For Immediate Release
Office of the Press Secretary
May 15, 2007
President Bush Attends the Annual Peace Officers' Memorial Service
United States Capitol
Peace Officers' Memorial Day and Police Week, 2007
12:38 P.M. EDT
THE PRESIDENT: Thanks for coming, please be seated. Thank you. Thank you, Chuck. I have been here ever since I've been the President, in an event like this, and it's fitting because this is a really important day for our country. It's a day we remember men and women who fell in the line of duty. Each swore an oath to uphold the law. Each assumed the responsibility of protecting neighbors and communities. Each has earned a place in our nation's heart. We thank them for their lives of service and we pray to an Almighty God that He bring comfort to you during this time of sorrow.
I appreciate Chuck Canterbury, President of the Fraternal Order of Police. I thank the members of my Cabinet who have joined us today. I appreciate so very much Speaker of the House, Nancy Pelosi, for being here today. I thank Senator Leahy, Majority Leader Steny Hoyer, Minority Leader John Boehner and all the members of Congress who have joined us. I thank Aliza Clark, Jim Pasco. Father Vytas, thank you for your prayers. Appreciate Patrick Nigh, who sang the National Anthem; Lee Greenwood, friend of law enforcement.
I thank the police officers who are here. I am honored to be in your presence. I'm constantly amazed by your courage. I thank you for serving the United States of America. (Applause.)
To the moms and dads, husbands and wives, and sons and daughters who have got a hole in your heart today, I bring a collective hug from the people of the United States of America.
It takes a special kind of person to serve in law enforcement. Most people run from danger -- law enforcement runs toward it. You've chosen one of the toughest jobs in the world. And I suspect during times of dangerous duty or lonely patrols, it might seem like the only person you can depend upon is each other. A day like today I hope not only helps our families, but helps those who serve remember that a larger community here in this country stands with you, that we're grateful for your service.
We saw this gratitude last year in Montgomery, Alabama, as thousands of citizens mourned a young officer named Keith Houts. Keith was shot during a routine traffic stop. He held on two days before succumbing; he was 30 years old. As expected, police officers from across Alabama came to mourn him, that's what happens -- when a fellow officer dies in the line of service, the officers show up -- but so did citizens he never met. Thousands and thousands of citizens came to honor this good man. An overflow crowd attended the funeral; every church pew was filled. Mourners had to stand. An anonymous citizen paid lodging expenses for members of Keith's family so they could make it to service. The community embraced Keith's young widow, Ashley, who's here. She had been a wife just for 15 months. Ashley said this of her late husband: "I know what he meant to me, but it is important to know what he meant to everyone else."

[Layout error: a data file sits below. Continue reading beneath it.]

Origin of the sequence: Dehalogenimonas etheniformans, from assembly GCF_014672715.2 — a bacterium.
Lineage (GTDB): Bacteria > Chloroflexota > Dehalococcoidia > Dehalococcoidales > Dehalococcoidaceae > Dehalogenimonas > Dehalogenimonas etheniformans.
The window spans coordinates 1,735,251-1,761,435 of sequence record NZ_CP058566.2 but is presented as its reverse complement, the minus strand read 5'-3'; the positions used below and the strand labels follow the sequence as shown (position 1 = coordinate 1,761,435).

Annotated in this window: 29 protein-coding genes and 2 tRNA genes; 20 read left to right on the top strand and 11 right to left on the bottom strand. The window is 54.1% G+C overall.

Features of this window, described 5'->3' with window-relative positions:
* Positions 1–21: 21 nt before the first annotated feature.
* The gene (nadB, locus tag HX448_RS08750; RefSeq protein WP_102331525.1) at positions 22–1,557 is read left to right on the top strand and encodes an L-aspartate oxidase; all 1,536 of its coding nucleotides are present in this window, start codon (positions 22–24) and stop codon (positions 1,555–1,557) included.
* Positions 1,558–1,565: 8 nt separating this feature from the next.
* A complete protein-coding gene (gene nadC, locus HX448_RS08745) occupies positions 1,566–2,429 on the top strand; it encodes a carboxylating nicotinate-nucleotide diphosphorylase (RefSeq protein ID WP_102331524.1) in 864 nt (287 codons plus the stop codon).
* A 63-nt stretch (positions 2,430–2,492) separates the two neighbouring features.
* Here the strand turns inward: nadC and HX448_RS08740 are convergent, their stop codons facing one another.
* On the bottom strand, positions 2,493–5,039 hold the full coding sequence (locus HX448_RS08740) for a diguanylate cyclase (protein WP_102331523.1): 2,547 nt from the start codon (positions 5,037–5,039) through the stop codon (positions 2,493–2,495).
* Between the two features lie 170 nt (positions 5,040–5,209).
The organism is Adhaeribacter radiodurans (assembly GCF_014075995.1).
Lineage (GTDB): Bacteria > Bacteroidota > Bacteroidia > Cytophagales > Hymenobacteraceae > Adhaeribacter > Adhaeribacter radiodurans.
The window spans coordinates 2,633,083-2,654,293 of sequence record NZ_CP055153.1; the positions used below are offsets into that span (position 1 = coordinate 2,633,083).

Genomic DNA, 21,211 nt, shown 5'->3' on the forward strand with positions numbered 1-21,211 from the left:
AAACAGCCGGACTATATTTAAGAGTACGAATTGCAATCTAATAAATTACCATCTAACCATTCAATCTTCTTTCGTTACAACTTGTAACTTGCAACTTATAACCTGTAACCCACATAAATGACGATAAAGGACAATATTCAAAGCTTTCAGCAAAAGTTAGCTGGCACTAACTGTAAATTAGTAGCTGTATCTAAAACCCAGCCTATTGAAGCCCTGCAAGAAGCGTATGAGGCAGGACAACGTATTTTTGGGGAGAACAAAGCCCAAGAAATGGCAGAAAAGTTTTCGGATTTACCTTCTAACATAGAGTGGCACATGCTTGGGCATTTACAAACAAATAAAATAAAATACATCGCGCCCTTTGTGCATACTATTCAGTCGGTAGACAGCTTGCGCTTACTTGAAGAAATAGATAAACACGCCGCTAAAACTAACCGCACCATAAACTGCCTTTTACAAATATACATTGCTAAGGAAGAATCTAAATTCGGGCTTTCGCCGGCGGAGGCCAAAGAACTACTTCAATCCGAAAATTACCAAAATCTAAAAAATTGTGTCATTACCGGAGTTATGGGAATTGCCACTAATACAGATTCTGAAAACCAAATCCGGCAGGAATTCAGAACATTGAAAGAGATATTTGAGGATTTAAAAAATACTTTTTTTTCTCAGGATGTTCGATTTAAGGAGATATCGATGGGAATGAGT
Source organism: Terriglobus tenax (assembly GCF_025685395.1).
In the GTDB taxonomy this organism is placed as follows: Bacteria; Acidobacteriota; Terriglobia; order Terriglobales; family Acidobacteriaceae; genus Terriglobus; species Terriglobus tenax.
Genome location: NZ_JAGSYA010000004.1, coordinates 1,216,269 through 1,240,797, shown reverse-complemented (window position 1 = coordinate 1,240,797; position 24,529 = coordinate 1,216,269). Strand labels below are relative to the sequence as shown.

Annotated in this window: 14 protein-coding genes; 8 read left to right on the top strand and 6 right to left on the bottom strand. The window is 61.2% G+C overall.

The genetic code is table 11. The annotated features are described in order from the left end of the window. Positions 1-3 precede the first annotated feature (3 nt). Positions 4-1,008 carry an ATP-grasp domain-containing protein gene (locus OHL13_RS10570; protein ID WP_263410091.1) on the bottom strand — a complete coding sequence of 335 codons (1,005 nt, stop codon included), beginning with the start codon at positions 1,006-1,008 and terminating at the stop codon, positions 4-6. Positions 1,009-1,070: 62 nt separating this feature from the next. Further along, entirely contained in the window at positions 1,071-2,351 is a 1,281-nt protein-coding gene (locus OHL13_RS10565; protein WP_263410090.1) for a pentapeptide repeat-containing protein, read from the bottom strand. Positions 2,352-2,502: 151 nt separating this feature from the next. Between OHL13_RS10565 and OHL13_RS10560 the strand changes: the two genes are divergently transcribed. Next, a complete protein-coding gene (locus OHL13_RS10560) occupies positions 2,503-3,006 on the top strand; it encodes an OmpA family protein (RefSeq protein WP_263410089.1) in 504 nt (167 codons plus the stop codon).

We've seen similar outpourings of support in other places. Last year, in Fairfax County, Virginia, thousands of strangers lined city streets to bid farewell to two officers, Vicky Armel and Michael Garbarino. They were shot while doing their duty. Those who gathered along one of the funeral routes included all kinds of people -- total strangers paying homage -- a grocery store cashier, a fellow from Belgium was there; a local resident who told a reporter she wanted to thank the police who, as she put it, "worry so we don't have to."
We saw a similar scene in Colorado Springs after the murder of Kenneth Jordan. Cars stopped along the interstate, as drivers watched the funeral procession from railings and bridges. Children were waving flags in honor of a good man. One man brought his sons to pay tribute to an officer who he said "gave up his life up for us." Another held up a sign that read: "God bless you and keep you safe. Thanks so much."
That sign sums up the feeling of millions of our fellow citizens: God bless you and thanks so much. Laura and I feel the same way. You know, we shared the grief of the family of Steve Favela, a Honolulu police officer who died last year from injuries he suffered during a motorcade that was protecting us. His death is a reminder of the daily risks that each officer assumes.
I don't know if you realize this, but police officers are routinely named among America's most respected profession. And that's why strangers mourn for the loss of life and honor those who serve. That's why so many children choose you as role models.
With us today are young children who've lost their moms and dads in the line of duty. It's got to be awfully hard. The pain is fresh, and they feel that every time they come home, looking for a mom or dad they love. It's hard to understand the loss you've suffered, but hopefully today you leave with the sense that there are all kinds of people praying for you and honoring your dad or mom; millions of Americans grieve.
And I hope when you're older you'll come to this ceremony again, and find some comfort here. Perhaps you'll bring your own children, and share your memories of your parents and your pride in what they did. You can tell them your parents were great because of what they risked. You can tell them they served a cause greater than themselves.
We're proud of all our nation's fallen peace officers. We're sorry you're here, but now that you are, we care about you a lot. And we love you. We're grateful for what they have given us.
May God bless you all. May God bless those who wear the uniform of the United States of America. And may God continue to bless our country. (Applause.)
END 12:45 P.M. EDT